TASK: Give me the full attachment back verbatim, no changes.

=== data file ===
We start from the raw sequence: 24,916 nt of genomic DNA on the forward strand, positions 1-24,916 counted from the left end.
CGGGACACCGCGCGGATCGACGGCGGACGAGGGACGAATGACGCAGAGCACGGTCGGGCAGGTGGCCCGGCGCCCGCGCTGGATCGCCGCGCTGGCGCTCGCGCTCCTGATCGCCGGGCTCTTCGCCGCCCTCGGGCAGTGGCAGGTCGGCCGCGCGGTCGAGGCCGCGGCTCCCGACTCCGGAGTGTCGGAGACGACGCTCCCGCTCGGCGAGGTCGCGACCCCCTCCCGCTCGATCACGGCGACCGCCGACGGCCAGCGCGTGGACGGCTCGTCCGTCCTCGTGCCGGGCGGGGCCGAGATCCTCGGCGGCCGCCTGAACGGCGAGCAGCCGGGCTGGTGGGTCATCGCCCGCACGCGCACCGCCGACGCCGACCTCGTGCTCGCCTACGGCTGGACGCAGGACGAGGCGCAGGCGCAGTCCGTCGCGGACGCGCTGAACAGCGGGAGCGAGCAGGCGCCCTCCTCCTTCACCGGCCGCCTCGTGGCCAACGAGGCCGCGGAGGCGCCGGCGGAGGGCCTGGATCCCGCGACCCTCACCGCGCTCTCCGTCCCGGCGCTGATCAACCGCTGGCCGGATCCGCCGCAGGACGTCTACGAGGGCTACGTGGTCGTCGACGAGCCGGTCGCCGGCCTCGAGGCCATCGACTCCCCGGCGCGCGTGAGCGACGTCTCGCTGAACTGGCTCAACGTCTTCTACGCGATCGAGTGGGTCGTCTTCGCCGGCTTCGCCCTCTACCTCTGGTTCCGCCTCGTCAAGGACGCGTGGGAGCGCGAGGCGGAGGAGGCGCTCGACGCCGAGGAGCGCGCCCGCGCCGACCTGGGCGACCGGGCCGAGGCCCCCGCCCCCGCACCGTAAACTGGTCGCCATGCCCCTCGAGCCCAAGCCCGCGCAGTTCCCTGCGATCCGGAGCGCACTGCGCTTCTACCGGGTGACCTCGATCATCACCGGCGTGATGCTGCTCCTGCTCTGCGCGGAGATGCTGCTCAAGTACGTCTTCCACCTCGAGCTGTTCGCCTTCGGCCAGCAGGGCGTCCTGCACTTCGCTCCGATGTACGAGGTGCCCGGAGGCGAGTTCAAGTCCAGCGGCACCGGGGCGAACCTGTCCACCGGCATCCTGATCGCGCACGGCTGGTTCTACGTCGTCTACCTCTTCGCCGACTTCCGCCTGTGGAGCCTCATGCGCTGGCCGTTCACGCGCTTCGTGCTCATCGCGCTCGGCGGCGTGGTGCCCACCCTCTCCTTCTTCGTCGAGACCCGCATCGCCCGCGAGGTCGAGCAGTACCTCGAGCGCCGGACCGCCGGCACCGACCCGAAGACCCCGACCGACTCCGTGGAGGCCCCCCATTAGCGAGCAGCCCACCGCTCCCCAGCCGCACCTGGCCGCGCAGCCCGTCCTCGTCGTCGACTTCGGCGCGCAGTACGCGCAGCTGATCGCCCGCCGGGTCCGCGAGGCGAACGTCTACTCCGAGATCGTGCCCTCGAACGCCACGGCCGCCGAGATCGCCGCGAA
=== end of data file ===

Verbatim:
We start from the raw sequence: 24,916 nt of genomic DNA on the forward strand, positions 1-24,916 counted from the left end.
CGGGACACCGCGCGGATCGACGGCGGACGAGGGACGAATGACGCAGAGCACGGTCGGGCAGGTGGCCCGGCGCCCGCGCTGGATCGCCGCGCTGGCGCTCGCGCTCCTGATCGCCGGGCTCTTCGCCGCCCTCGGGCAGTGGCAGGTCGGCCGCGCGGTCGAGGCCGCGGCTCCCGACTCCGGAGTGTCGGAGACGACGCTCCCGCTCGGCGAGGTCGCGACCCCCTCCCGCTCGATCACGGCGACCGCCGACGGCCAGCGCGTGGACGGCTCGTCCGTCCTCGTGCCGGGCGGGGCCGAGATCCTCGGCGGCCGCCTGAACGGCGAGCAGCCGGGCTGGTGGGTCATCGCCCGCACGCGCACCGCCGACGCCGACCTCGTGCTCGCCTACGGCTGGACGCAGGACGAGGCGCAGGCGCAGTCCGTCGCGGACGCGCTGAACAGCGGGAGCGAGCAGGCGCCCTCCTCCTTCACCGGCCGCCTCGTGGCCAACGAGGCCGCGGAGGCGCCGGCGGAGGGCCTGGATCCCGCGACCCTCACCGCGCTCTCCGTCCCGGCGCTGATCAACCGCTGGCCGGATCCGCCGCAGGACGTCTACGAGGGCTACGTGGTCGTCGACGAGCCGGTCGCCGGCCTCGAGGCCATCGACTCCCCGGCGCGCGTGAGCGACGTCTCGCTGAACTGGCTCAACGTCTTCTACGCGATCGAGTGGGTCGTCTTCGCCGGCTTCGCCCTCTACCTCTGGTTCCGCCTCGTCAAGGACGCGTGGGAGCGCGAGGCGGAGGAGGCGCTCGACGCCGAGGAGCGCGCCCGCGCCGACCTGGGCGACCGGGCCGAGGCCCCCGCCCCCGCACCGTAAACTGGTCGCCATGCCCCTCGAGCCCAAGCCCGCGCAGTTCCCTGCGATCCGGAGCGCACTGCGCTTCTACCGGGTGACCTCGATCATCACCGGCGTGATGCTGCTCCTGCTCTGCGCGGAGATGCTGCTCAAGTACGTCTTCCACCTCGAGCTGTTCGCCTTCGGCCAGCAGGGCGTCCTGCACTTCGCTCCGATGTACGAGGTGCCCGGAGGCGAGTTCAAGTCCAGCGGCACCGGGGCGAACCTGTCCACCGGCATCCTGATCGCGCACGGCTGGTTCTACGTCGTCTACCTCTTCGCCGACTTCCGCCTGTGGAGCCTCATGCGCTGGCCGTTCACGCGCTTCGTGCTCATCGCGCTCGGCGGCGTGGTGCCCACCCTCTCCTTCTTCGTCGAGACCCGCATCGCCCGCGAGGTCGAGCAGTACCTCGAGCGCCGGACCGCCGGCACCGACCCGAAGACCCCGACCGACTCCGTGGAGGCCCCCCATTAGCGAGCAGCCCACCGCTCCCCAGCCGCACCTGGCCGCGCAGCCCGTCCTCGTCGTCGACTTCGGCGCGCAGTACGCGCAGCTGATCGCCCGCCGGGTCCGCGAGGCGAACGTCTACTCCGAGATCGTGCCCTCGAACGCCACGGCCGCCGAGATCGCCGCGAA